Sam George and Bill Hughes (eds.), In the Company of Wolves: Werewolves, Wolves and Wild Children (Manchester University Press, 2020)

Karen Grumberg (ed.), Middle Eastern Gothic (University of Wales Press, 2023)

Ardel Haefele-Thomas (ed.), Queer Gothic (Edinburgh University Press, 2023)

Tina Morin and Jarlath Killeen (ed.), Irish Gothic (Edinburgh University Press, 2023)

Marie Mulvey-Roberts (ed.), The Arts of Angela Carter: A Cabinet of Curiosities (Manchester University Press, 2019) 

Sorcha Ni Fhlainn and Bernice M. Murphy (eds.), Twentieth-Century Gothic (Edinburgh University Press, 2022)

Dale Townshend, Angela Wright and Catherine Spooner (eds.), The Cambridge History of the Gothic, 3 vols (Cambridge: Cambridge University Press, 2020-2021)

Jeffrey Andrew Weinstock (ed.), The Monster Theory Reader (University of Minnesota Press, 2020)


A panel of past Presidents and winners will assess the nominations. The Chair for the prize panels is Sara Wasson. The Secretary for the prize is Matt Foley. A shortlist will be published on the IGA website by the middle of July. The prizes will be presented (or, if a winning author is not present, announced) during the conference which, this year, is hosted at Mount Saint Vincent University in Nova Scotia, Canada, in late July.

Congratulations to all nominees!

My First Encounters with the Gothic: How I became a Dedicatee of the Dark

I have always been drawn to the dark side. My parents are not into the Gothic, but they unwittingly provided plenty of paths that led me to a fascination with the weird and the wicked. Like Dr Henry Jekyll, I believe this capacity lies within us all – if (in)appropriately triggered in childhood. For those of us lucky enough to be given this early training in terror, the Gothic can take on a darkly delicious nostalgia later in life; a feeling of being at home, a reassuringly unheimlich home.

For me, it was a plethora of encounters from illicit Friday night viewings of Hammer Horrors, Hitchcocks, creature features, and curiosity shows about drinking blood on the tiny TV bracketed on my bedroom wall. The morbidity of Michael Burke’s 999 held the power to entice me back indoors in the long summer nights of the nineties. I was that child in primary school propagating rumours of the murderous ‘Blue Lady’ haunting the toilets – terrified, and loving it. Trips to the London, York, and Edinburgh Dungeons and ‘Chamber of Horrors’, with their creepy waxwork depictions of tortured criminals, fuelled my fire for the fiendish. It was in this chilling chamber’s gift shop that, aged nine, I began my ever-growing Gothic library, with a book by George Riley Scott, full of disturbing medieval woodcuts, entitled The History of Torture.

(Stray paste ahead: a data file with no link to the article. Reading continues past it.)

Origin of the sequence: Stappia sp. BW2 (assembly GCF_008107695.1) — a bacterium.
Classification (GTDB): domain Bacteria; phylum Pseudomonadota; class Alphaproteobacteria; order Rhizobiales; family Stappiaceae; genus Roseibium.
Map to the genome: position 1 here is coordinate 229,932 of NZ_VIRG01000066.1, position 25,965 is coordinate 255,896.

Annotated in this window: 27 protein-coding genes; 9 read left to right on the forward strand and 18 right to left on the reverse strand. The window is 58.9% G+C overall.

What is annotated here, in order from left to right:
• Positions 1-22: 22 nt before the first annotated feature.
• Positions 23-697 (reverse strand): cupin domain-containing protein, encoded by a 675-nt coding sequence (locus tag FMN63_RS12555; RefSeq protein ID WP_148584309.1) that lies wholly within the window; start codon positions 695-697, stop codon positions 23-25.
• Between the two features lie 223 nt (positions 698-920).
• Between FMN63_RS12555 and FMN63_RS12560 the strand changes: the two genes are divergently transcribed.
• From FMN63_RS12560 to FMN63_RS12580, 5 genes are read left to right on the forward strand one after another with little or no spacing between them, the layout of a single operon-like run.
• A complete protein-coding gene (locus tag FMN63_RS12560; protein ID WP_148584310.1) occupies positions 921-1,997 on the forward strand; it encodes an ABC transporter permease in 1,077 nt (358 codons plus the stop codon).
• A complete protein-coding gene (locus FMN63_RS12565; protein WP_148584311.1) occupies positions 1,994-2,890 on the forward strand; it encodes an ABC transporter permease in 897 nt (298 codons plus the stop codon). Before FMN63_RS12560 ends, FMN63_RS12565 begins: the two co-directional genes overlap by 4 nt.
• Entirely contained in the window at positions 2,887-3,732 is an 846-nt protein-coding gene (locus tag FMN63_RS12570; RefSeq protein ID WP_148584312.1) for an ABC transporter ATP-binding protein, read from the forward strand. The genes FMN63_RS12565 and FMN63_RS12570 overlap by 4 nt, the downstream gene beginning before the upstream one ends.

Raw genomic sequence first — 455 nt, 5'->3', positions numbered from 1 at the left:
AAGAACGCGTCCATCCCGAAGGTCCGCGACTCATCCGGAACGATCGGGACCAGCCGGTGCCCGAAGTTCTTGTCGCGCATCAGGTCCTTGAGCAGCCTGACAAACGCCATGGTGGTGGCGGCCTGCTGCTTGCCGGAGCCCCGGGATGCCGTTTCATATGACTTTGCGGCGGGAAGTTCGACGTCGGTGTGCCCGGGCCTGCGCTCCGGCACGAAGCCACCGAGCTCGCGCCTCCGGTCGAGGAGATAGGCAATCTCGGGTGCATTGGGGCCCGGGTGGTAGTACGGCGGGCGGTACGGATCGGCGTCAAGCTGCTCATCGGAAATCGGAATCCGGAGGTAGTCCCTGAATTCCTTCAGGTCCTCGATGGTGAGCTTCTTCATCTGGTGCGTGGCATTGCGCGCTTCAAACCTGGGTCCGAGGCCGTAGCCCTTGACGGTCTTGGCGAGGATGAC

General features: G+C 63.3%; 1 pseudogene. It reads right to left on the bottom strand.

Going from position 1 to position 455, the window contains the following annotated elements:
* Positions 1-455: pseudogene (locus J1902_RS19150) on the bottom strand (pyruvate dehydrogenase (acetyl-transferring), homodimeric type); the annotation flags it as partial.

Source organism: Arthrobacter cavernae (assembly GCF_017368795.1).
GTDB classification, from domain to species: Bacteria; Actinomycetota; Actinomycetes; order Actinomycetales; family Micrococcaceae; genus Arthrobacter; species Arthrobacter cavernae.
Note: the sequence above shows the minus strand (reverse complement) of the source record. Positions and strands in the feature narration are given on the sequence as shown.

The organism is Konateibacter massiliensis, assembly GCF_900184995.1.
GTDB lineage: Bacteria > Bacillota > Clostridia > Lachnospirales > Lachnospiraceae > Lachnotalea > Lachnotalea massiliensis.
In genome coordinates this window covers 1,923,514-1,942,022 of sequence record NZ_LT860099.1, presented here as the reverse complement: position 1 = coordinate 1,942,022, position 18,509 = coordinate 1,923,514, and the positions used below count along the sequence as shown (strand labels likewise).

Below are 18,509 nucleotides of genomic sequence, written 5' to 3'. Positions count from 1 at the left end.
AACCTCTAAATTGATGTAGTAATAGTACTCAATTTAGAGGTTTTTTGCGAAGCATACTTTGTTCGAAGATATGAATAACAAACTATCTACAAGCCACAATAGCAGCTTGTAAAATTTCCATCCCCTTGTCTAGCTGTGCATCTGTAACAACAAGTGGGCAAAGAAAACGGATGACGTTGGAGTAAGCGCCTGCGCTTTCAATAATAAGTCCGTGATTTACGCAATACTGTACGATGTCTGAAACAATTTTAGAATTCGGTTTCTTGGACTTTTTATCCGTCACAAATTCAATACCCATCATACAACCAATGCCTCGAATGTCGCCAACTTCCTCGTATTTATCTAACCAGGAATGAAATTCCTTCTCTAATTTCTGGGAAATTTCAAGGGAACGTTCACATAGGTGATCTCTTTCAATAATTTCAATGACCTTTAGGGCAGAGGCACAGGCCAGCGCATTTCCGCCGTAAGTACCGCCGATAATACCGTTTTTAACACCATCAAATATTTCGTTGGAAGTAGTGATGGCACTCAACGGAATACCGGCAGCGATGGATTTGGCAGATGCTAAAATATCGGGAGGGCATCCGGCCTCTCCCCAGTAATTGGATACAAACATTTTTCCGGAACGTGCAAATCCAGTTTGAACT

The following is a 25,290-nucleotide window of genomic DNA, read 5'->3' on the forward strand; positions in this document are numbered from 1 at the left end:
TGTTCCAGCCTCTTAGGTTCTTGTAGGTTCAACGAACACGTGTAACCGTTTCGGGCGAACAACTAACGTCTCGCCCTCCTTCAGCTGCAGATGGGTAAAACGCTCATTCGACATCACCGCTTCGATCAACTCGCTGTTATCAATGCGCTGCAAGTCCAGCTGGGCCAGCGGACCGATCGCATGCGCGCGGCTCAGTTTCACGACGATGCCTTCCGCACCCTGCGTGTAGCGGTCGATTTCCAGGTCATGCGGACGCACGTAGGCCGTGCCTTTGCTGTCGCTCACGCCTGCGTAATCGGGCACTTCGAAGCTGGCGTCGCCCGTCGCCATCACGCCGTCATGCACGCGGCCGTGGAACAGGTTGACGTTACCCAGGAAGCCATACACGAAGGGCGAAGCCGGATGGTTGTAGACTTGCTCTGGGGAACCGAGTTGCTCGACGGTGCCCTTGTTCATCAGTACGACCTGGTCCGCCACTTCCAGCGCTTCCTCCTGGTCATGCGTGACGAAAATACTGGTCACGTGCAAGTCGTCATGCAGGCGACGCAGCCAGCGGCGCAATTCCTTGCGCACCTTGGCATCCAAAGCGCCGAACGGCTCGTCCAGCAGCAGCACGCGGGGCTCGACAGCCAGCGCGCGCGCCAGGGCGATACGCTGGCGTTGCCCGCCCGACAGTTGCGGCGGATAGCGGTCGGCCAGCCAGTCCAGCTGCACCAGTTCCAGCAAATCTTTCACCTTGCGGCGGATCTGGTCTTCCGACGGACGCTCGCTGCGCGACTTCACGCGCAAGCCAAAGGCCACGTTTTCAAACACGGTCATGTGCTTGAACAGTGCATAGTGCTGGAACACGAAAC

As a teenager and young adult, I graduated to horror cult classics: The Texas Chainsaw Massacre (1974), Cannibal Holocaust (1980), and Rosemary’s Baby (1968), and relished the death trap depravity of James Wan’s Saw (2004) at the cinema. I surrounded myself with others who delighted in the dark: a budding horror film maker and Rocky Horror obsessive, a zombie aficionado, a special effects make-up artist, and a flat mate prankster who planted eyeless doll heads under the covers and Cousin Itts in the cupboard. Alongside this, I was devouring Jane Eyre (1847), Wuthering Heights (1847), Dracula (1897), The Turn of the Screw (1898), Strange Case of Dr Jekyll and Mr Hyde (1886), The Woman in White (1860), In a Glass Darkly (1872), Victorian ghost stories, and everything by Ann Radcliffe, Edgar Allan Poe, and Shirley Jackson. I decided to make it my life’s work to devour the entire canon, so a PhD on the Brontës and Daphne du Maurier was inevitable.